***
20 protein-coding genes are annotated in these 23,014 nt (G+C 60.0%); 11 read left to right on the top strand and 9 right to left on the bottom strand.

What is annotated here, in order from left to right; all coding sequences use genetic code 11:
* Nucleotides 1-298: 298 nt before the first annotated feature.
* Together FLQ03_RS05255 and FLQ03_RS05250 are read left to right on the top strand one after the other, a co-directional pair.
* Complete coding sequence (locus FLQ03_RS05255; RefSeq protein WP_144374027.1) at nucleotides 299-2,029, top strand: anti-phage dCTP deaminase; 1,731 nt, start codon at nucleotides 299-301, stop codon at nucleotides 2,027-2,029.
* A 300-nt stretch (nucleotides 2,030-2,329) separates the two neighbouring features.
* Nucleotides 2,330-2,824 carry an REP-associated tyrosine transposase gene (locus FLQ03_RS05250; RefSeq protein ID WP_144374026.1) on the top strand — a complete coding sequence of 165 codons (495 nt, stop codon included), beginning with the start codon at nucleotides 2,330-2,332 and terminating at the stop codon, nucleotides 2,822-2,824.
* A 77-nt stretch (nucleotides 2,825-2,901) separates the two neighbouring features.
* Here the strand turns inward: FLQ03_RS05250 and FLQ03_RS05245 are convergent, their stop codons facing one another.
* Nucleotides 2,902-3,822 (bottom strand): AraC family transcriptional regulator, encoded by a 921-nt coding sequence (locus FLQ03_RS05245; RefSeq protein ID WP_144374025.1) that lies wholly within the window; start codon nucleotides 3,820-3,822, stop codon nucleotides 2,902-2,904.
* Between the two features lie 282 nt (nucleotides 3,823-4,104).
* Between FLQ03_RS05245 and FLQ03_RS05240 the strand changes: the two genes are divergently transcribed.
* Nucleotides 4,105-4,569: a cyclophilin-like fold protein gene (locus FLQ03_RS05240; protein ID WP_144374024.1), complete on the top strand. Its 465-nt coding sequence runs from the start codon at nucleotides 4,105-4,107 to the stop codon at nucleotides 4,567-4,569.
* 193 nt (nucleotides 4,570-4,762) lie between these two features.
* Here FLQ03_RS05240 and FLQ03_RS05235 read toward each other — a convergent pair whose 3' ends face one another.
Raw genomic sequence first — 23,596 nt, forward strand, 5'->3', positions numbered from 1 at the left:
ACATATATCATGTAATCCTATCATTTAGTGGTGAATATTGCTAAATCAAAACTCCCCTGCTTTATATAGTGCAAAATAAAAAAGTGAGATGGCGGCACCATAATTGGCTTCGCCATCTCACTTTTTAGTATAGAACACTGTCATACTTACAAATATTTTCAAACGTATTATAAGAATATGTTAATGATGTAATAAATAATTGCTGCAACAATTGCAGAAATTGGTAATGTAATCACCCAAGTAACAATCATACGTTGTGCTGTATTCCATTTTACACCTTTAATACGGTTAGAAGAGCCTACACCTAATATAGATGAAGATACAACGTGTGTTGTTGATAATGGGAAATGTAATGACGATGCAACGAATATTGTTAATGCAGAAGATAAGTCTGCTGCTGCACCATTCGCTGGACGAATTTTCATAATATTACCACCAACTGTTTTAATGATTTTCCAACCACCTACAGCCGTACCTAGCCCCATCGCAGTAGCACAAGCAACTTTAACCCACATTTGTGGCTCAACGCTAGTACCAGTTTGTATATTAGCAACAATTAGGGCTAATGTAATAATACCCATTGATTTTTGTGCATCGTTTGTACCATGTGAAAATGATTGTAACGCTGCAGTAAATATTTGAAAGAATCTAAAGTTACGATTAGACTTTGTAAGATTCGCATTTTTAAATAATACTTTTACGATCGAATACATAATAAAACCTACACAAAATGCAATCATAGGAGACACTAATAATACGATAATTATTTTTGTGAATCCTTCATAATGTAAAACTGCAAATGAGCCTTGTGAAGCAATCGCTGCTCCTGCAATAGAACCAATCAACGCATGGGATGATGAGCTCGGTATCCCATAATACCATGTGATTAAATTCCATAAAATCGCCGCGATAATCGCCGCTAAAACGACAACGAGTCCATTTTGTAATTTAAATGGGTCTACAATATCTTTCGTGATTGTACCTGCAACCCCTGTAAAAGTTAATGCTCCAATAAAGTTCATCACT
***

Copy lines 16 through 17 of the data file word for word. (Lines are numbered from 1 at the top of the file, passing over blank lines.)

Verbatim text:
Raw genomic sequence first — 23,596 nt, forward strand, 5'->3', positions numbered from 1 at the left:
ACATATATCATGTAATCCTATCATTTAGTGGTGAATATTGCTAAATCAAAACTCCCCTGCTTTATATAGTGCAAAATAAAAAAGTGAGATGGCGGCACCATAATTGGCTTCGCCATCTCACTTTTTAGTATAGAACACTGTCATACTTACAAATATTTTCAAACGTATTATAAGAATATGTTAATGATGTAATAAATAATTGCTGCAACAATTGCAGAAATTGGTAATGTAATCACCCAAGTAACAATCATACGTTGTGCTGTATTCCATTTTACACCTTTAATACGGTTAGAAGAGCCTACACCTAATATAGATGAAGATACAACGTGTGTTGTTGATAATGGGAAATGTAATGACGATGCAACGAATATTGTTAATGCAGAAGATAAGTCTGCTGCTGCACCATTCGCTGGACGAATTTTCATAATATTACCACCAACTGTTTTAATGATTTTCCAACCACCTACAGCCGTACCTAGCCCCATCGCAGTAGCACAAGCAACTTTAACCCACATTTGTGGCTCAACGCTAGTACCAGTTTGTATATTAGCAACAATTAGGGCTAATGTAATAATACCCATTGATTTTTGTGCATCGTTTGTACCATGTGAAAATGATTGTAACGCTGCAGTAAATATTTGAAAGAATCTAAAGTTACGATTAGACTTTGTAAGATTCGCATTTTTAAATAATACTTTTACGATCGAATACATAATAAAACCTACACAAAATGCAATCATAGGAGACACTAATAATACGATAATTATTTTTGTGAATCCTTCATAATGTAAAACTGCAAATGAGCCTTGTGAAGCAATCGCTGCTCCTGCAATAGAACCAATCAACGCATGGGATGATGAGCTCGGTATCCCATAATACCATGTGATTAAATTCCATAAAATCGCCGCGATAATCGCCGCTAAAACGACAACGAGTCCATTTTGTAATTTAAATGGGTCTACAATATCTTTCGTGATTGTACCTGCAACCCCTGTAAAAGTTAATGCTCCAATAAAGTTCATCACT